Robin Hood -- Green Lord of the Wildwood
by John Matthews
(Gothic Image Publications. Glastonbury, UK, 1993.)
Over the years, there have been many suggestions that Robin Hood was actually a mythological figure such as a fairy. References to this are usually fleeting, and typically they base themselves on the later legend. Now personally I think the mythic argument has been overstated and exaggerated. But I was looking forward to reading a book that, while I may not agree with its conclusions, at least makes a well-thought out, well-researched case.
Unfortunately, this book doesn't do that.
There are many things to like about this book. There are many illustrations -- some woodcuts, some photographs and new drawings by Chesca Potter. There are some ballads reprinted, including the frequently mentioned but rarely collected Life of Robin Hood from the Sloane Manuscript from circa 1600. If you're into Wicca or just the new age in general, you might enjoy the two rituals at the back and the guided meditations after each chapter.
And most of all, Matthews, a well-known writer of many books on mythological themes, includes a lot of interesting information on the May Games and the various myths and themes (such as the Green Man) he feels may have inspired the legend of Robin Hood.
The problem is I don't know when to trust him.
His conclusions are drawn a little too quickly. He declares his case proven without going into as much detail as I'd like him too. And he often bases his case on later tales of Robin Hood suggesting they come from an earlier tradition that the earliest surviving tales. One example is when he describes a 19th century ballad about Robin's birth "which may preserve an older truth than any of the medieval ballads." He also writes of the legend, "The adversary is nearly always 'Norman' rather than simply 'the rich'." Actually, the Normans vs. Saxons element of the legend didn't come to the fore until 1819, centuries after the earliest ballads and plays.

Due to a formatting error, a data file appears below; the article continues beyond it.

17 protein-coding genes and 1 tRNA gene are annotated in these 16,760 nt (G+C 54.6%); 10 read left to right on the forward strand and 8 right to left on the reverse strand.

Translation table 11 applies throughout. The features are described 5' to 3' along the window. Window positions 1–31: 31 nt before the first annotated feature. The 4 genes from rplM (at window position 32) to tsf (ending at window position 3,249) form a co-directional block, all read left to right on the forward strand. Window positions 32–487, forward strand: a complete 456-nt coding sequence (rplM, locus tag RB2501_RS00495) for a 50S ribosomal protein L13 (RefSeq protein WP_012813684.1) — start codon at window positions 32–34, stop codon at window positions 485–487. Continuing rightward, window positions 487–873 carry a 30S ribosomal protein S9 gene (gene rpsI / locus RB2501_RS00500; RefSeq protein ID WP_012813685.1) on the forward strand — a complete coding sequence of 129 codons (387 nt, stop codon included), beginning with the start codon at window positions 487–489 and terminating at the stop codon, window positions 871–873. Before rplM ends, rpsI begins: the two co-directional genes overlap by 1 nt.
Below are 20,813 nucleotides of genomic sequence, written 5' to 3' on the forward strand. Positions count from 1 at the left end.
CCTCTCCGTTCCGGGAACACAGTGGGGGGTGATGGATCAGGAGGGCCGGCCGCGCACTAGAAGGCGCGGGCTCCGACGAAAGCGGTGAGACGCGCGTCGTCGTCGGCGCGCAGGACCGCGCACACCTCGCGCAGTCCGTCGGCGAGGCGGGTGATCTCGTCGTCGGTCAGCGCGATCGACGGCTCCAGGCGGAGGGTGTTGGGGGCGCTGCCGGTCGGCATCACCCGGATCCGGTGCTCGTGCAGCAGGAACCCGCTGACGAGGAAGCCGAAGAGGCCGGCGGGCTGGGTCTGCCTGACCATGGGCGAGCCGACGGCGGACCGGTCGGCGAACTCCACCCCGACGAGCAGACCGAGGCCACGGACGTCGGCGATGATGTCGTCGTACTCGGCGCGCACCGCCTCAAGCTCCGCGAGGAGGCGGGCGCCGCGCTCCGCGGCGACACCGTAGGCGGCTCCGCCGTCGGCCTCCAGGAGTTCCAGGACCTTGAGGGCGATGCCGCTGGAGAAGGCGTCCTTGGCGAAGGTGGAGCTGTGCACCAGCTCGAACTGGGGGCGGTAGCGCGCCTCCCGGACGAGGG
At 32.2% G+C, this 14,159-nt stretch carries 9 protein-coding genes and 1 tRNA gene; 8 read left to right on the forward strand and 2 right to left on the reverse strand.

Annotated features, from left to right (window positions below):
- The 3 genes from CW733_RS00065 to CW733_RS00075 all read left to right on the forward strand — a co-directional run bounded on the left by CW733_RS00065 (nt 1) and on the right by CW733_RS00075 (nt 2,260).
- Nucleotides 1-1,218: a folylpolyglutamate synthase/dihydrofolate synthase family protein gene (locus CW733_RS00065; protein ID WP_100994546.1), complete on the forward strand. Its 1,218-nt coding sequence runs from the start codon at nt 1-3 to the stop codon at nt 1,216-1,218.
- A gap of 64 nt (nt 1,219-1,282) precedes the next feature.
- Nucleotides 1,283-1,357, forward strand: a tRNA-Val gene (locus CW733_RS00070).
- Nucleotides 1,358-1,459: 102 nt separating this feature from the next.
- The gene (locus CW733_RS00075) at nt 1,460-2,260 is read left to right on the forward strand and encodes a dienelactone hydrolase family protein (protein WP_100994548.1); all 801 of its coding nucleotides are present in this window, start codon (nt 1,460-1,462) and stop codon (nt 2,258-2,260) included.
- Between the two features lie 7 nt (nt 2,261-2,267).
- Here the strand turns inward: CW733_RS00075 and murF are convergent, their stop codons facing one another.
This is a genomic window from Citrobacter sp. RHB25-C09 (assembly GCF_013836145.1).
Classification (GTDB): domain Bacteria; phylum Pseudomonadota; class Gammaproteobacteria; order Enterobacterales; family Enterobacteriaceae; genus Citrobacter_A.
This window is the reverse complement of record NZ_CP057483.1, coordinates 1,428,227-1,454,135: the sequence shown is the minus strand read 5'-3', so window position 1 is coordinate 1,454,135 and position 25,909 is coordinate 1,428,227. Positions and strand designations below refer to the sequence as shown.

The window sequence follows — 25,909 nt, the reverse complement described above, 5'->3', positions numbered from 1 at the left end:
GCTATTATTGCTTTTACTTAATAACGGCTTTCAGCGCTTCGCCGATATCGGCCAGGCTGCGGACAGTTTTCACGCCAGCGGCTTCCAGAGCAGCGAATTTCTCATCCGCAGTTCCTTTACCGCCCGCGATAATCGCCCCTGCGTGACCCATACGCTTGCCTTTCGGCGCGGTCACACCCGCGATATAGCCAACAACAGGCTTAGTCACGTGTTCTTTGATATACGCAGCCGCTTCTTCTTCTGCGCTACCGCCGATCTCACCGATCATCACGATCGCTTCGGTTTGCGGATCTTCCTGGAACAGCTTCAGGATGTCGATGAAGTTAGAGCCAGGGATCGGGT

But it's not really the unsupported arguments that cause a lack of trust. The numerous factual errors do that. I stopped counting at 15 mistakes. It would be nitpicking to list them all, but I will mention a major recurring one.
The first literary reference to Robin Hood is in 1377. Matthews says this reference, by William Langland, was made in 1337. Okay, one very slight mix-up is forgivable. But several dates are rendered wrong. And the Langland reference is subject to further mistakes. For example, he writes that it is "clear that annual fairs, in all probability connected with solsticial worship, were firmly established as early as the 13th century (the time in which Robin Hood ballads were circulating widely.)" But if first reference to the Robin Hood ballads is from the late 14th century, how do we know they were circulating widely in the 13th century? Did he get the date of the fairs wrong or just mix-up the date of the Robin Hood ballads? Perhaps he means that the combined surnames like Robehod, seen in the 13th implies the existence of the ballads. Who knows? And further still, he mentions the French pastoral story of Robin et Marion correctly dating this play about a shepherd and his shepherdess at c. 1283. But he goes on to say, "even here the old themes of the May Day revels hold true -- and this only two years after Langland had recorded the first known mention of Robin Hood in English literature (See Chapter 1)." But chapter one says that reference came in 1337, or to render it more correctly, 1377. Neither date is two years before 1283. Something is definitely wrong here.
And if he makes these kinds of mistakes in things I do know, how can I trust Matthews as an authority on things I don't know?
There are good things in this book, no question. But it is very badly in need of a fact checker. So, be wary of getting your Robin Hood information from John Matthews.
In 2016, a new edition of the book was issued, which I believed corrected some of the errors highlighted in this review.
Text copyright, © Allen W. Wright, 1997 - 2004.